A correspondent forward me this paper, The intelligence-religiosity nexus: A representative study of white adolescent Americans:
The present study examined whether IQ relates systematically to denomination and income within the framework of the g nexus, using representative data from the National Longitudinal Study of Youth (NLSY97). Atheists score 1.95 IQ points higher than Agnostics, 3.82 points higher than Liberal persuasions, and 5.89 IQ points higher than Dogmatic persuasions. Denominations differ significantly in IQ and income. Religiosity declines between ages 12 to 17. It is suggested that IQ makes an individual likely to gravitate toward a denomination and level of achievement that best fit his or hers particular level of cognitive complexity. Ontogenetically speaking this means that contemporary denominations are rank ordered by largely hereditary variations in brain efficiency (i.e. IQ). In terms of evolution, modern Atheists are reacting rationally to cognitive and emotional challenges, whereas Liberals and, in particular Dogmatics, still rely on ancient, pre-rational, supernatural and wishful thinking.
If you read this weblog you know I have touched upon this topic before. Here are the titles of some of the posts, Religious people are less intelligent, Heritability of religiosity, Biblical literalism or low IQ: which came first?, Educational levels & denomination, Pentecostals are stupid? Unitarians are smart? and Higher IQ ~ more atheism internationally. Obviously I’ve talked about this issue. I happen to be one of those people interested in religion, and, who believes in IQ. Most intelligent people don’t happen to actually believe in intelligence, so there’s a lot of interesting low hanging quantitative data there for anyone willing to poke around and cross-reference. As someone who has long conversations with people at Unitarian-Universalist churches and at InterVarsity Christian Fellowship meetings, these data aren’t particularly world-shaking.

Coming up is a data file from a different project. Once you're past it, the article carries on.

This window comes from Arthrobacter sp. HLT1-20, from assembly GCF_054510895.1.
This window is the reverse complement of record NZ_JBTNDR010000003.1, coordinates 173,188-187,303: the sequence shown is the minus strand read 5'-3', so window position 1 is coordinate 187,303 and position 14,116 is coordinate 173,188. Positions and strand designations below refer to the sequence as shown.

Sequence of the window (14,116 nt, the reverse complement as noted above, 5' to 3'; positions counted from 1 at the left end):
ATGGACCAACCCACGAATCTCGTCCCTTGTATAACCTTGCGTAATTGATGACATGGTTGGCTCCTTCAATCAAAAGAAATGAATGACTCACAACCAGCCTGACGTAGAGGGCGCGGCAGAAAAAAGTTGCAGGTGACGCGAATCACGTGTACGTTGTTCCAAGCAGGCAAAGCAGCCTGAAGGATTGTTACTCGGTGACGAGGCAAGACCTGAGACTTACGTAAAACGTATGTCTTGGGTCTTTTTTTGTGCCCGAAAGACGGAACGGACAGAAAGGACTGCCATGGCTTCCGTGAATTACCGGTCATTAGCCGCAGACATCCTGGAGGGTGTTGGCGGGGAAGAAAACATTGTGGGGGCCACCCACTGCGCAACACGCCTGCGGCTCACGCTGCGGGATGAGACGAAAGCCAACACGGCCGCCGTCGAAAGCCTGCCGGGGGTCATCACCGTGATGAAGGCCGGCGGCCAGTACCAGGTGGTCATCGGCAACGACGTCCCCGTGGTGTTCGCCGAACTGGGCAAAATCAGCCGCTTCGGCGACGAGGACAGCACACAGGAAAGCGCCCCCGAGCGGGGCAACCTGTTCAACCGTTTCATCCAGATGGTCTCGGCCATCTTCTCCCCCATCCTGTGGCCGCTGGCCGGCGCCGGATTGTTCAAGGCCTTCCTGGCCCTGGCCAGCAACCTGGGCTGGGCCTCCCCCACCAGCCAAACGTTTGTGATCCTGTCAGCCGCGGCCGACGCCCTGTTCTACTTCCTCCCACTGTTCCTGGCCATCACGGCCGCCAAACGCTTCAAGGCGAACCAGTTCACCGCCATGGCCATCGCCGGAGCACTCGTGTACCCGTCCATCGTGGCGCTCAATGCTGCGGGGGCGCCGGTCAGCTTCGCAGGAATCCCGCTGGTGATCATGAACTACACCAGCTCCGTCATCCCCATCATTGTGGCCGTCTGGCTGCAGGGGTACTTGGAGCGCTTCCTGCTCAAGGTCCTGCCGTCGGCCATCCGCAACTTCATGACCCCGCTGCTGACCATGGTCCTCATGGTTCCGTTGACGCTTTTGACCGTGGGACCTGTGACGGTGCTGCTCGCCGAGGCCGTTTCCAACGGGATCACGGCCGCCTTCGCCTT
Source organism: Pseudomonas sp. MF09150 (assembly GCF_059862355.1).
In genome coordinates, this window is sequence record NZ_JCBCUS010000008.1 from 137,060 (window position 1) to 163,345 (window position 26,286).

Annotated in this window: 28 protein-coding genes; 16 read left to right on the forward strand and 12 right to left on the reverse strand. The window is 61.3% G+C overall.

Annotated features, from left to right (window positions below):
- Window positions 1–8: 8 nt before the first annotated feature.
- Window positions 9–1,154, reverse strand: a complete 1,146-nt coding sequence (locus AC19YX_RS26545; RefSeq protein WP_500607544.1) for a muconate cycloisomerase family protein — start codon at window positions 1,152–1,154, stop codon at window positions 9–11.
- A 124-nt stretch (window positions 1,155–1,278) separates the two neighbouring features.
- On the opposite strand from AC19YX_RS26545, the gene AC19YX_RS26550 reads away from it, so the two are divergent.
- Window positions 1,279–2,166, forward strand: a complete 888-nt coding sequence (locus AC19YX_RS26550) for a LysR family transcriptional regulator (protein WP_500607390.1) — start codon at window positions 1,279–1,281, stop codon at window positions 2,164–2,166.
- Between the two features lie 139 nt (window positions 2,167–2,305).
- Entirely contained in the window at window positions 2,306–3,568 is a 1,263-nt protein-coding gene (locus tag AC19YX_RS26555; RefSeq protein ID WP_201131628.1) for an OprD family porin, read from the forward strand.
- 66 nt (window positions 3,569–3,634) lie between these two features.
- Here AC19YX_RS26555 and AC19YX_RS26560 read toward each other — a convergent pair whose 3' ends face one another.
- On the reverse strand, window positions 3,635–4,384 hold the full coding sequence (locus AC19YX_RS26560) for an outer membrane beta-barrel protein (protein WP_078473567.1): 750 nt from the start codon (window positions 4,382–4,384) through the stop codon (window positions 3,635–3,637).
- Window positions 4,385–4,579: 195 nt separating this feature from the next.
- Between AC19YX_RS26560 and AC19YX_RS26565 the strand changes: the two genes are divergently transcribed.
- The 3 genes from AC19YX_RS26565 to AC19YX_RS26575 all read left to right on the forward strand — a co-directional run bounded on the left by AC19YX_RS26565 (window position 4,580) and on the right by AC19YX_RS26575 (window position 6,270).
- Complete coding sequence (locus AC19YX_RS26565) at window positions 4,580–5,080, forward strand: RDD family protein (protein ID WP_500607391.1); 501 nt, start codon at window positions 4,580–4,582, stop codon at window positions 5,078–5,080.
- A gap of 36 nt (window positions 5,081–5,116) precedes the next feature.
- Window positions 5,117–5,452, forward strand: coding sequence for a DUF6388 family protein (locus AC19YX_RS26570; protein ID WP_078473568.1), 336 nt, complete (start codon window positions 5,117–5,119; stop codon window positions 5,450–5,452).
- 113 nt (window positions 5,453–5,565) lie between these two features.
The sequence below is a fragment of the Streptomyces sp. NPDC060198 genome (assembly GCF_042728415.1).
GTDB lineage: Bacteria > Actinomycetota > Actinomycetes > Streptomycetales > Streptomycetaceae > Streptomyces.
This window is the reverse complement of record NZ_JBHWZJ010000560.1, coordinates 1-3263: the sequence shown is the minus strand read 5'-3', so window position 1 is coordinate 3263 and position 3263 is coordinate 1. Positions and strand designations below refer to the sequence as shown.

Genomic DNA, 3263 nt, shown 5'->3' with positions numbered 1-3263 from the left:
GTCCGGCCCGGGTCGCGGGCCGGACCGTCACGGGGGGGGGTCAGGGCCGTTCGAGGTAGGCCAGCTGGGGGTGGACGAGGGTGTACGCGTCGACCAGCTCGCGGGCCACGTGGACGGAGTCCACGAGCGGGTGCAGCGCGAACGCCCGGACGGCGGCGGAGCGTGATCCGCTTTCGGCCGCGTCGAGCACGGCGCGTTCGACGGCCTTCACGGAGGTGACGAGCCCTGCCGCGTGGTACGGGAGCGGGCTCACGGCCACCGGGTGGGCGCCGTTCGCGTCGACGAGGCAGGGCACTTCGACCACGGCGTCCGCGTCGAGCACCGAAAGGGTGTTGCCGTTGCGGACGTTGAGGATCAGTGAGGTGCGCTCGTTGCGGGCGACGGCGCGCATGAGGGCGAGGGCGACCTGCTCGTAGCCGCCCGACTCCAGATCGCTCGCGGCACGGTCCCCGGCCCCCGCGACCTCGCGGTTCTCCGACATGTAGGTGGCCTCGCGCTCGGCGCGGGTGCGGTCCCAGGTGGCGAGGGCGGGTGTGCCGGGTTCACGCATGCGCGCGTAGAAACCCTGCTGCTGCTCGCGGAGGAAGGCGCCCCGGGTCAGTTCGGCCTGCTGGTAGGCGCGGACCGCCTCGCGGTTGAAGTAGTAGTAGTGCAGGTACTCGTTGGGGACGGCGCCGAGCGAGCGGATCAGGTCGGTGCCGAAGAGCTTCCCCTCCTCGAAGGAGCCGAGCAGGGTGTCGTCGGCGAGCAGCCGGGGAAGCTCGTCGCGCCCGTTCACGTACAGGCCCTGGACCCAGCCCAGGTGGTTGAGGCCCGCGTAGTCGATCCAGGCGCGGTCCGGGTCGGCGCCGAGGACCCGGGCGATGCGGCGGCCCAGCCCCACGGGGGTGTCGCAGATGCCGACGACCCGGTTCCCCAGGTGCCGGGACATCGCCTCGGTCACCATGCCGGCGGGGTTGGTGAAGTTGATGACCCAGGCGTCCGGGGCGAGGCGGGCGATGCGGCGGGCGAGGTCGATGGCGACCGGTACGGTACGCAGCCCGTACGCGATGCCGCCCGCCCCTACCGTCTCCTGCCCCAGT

So you’re wondering who is smart and who isn’t, right? (even if you don’t believe in IQ) Here’s the chart:
You’ll see a rough correspondence with the contentions I offered in my posts. The rank order shouldn’t shock you.
I don’t put that much stock in the standard deviation differences for all these groups. Look at the N’s (remember these were youth from the NLSY sample). This isn’t to say that you should discard these inferences as some of you will want to based on the N’s; look at my previous posts and you’ll see data which supports much of this rank order, and the differences between some classes are very large. I only mention the standard deviation issue because it is a point of discussion in the paper itself.
In any case, you might notice a few peculiarities. The spelling of “Muslem” for example; the author is Danish, so that’s a minor issue. But, the racial breakdown for “Muslem” is wrong, at least for the general population. The racial breakdown for the other groups looks correct, so I don’t know what happened here. The Pew Religious Survey has the details, but only about 30-40% of Muslims in the United States are “white” (which includes individuals of Middle Eastern origin), though this paper contends that 85% are. Additionally, the “Un. Church of Christ” is coded as “Dogmatic” in the paper. To me, “Un.” would imply “United,” as in United Church of Christ. This is in fact the most liberal Christian denomination in the United States. The Church of Christ on the other hand is moderately Fundamentalist. I suspect there was a confusion somewhere.
Some of you might not be aware of how IQ distributions look. I decided to assume that the standard deviation was 13, and graphed a few of these denominations and did a little editing in Adobe Illustrator. The opacity causes some issues on the “left half” of the bell curve, but just look at the overlaps on the “right half.”
Finally, I thought I would address this:
…In terms of evolution, modern Atheists are reacting rationally to cognitive and emotional challenges, whereas Liberals and, in particular Dogmatics, still rely on ancient, pre-rational, supernatural and wishful thinking.
There’s some evolutionary talk in the paper, but I’m rather skeptical of it. I happen to think that religious cognition is the human norm, and that very high IQ individuals who have a naturalistic worldview are deviant. Those are just the numbers. Since intelligence is a normally distributed trait on a priori grounds you assume it has not been subject to strong unidirectional selection for any period of time. Perhaps there is a frequency dependent dynamic at work (that’s my suspicion). In any case, intelligent people are evolutionarily being selected against right now, so I’d rather avoid language which depicts the religious as older models doomed to extinction.